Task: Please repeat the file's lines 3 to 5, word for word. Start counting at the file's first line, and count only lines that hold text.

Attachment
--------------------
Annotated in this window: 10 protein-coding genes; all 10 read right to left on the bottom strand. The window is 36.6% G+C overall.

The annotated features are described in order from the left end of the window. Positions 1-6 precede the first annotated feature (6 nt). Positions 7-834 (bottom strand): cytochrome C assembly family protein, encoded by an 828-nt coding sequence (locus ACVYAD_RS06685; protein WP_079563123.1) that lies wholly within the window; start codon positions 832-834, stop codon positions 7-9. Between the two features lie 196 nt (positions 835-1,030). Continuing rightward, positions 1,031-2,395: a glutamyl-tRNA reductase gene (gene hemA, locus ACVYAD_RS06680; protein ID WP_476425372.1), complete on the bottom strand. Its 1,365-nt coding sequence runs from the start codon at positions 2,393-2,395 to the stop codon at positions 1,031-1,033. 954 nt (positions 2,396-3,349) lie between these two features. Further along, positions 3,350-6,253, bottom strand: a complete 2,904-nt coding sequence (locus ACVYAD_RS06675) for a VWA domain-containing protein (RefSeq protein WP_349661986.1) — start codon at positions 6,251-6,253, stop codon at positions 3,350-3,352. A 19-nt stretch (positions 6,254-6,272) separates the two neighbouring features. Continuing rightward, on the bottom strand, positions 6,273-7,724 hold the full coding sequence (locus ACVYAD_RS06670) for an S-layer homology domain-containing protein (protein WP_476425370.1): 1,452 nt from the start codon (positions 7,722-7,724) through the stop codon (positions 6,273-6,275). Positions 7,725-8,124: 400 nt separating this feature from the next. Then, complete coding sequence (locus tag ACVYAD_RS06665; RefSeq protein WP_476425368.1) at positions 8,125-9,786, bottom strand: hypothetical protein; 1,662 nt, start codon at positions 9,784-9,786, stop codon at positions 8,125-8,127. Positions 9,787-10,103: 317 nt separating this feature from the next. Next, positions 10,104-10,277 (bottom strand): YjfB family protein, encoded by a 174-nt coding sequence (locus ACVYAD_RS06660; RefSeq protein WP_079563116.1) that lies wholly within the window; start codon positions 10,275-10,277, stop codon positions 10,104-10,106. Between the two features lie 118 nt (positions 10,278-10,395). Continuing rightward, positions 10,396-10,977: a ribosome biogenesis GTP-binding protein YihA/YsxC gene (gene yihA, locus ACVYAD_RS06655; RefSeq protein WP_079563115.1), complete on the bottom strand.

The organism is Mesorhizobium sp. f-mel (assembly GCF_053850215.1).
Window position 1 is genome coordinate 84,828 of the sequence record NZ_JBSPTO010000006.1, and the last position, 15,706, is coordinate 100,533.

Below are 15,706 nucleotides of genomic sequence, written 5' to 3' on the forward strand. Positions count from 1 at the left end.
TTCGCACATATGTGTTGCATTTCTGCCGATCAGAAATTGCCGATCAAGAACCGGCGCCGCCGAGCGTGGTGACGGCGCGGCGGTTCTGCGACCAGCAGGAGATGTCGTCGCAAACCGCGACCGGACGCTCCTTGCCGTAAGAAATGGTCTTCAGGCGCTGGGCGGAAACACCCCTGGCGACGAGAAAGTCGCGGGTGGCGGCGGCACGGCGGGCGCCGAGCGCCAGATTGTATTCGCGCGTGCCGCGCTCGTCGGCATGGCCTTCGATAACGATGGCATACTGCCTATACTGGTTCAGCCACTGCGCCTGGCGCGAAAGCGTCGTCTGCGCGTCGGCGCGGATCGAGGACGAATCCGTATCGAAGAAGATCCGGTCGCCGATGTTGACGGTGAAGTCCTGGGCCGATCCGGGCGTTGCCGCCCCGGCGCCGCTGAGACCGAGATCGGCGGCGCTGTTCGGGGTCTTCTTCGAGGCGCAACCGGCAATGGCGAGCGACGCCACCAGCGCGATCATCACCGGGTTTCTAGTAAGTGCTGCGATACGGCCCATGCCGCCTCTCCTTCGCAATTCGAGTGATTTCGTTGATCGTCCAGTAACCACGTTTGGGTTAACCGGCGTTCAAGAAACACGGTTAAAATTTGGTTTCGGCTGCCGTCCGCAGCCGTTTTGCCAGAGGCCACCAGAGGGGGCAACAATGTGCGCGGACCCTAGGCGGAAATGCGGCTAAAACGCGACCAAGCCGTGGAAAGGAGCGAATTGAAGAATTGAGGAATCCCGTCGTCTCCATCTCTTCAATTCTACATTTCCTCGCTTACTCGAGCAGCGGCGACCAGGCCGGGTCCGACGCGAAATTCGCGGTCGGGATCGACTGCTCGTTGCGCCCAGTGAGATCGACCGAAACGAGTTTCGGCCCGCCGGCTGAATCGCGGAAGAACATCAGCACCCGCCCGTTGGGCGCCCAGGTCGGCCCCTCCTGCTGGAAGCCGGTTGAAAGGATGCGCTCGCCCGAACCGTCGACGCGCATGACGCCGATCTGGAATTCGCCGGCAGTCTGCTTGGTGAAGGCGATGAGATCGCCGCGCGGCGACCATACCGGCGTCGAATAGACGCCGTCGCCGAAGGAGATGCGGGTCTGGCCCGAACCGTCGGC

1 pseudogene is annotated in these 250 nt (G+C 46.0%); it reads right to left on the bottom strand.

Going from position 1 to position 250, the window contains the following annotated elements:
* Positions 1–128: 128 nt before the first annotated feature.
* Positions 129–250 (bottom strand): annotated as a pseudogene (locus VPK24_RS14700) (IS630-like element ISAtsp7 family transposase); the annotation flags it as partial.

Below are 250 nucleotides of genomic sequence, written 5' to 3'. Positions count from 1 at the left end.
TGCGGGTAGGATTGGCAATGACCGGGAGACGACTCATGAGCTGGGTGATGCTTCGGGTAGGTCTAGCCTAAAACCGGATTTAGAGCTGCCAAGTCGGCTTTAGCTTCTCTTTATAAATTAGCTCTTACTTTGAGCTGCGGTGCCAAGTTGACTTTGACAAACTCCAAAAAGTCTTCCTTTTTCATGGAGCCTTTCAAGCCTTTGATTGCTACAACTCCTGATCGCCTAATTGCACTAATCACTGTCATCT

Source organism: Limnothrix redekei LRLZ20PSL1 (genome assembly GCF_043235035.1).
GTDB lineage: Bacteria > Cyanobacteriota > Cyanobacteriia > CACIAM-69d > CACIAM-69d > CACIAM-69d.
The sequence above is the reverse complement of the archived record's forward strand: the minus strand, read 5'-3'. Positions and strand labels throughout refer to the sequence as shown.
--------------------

The organism is Mesorhizobium sp. f-mel (assembly GCF_053850215.1).
Window position 1 is genome coordinate 84,828 of the sequence record NZ_JBSPTO010000006.1, and the last position, 15,706, is coordinate 100,533.

Below are 15,706 nucleotides of genomic sequence, written 5' to 3' on the forward strand. Positions count from 1 at the left end.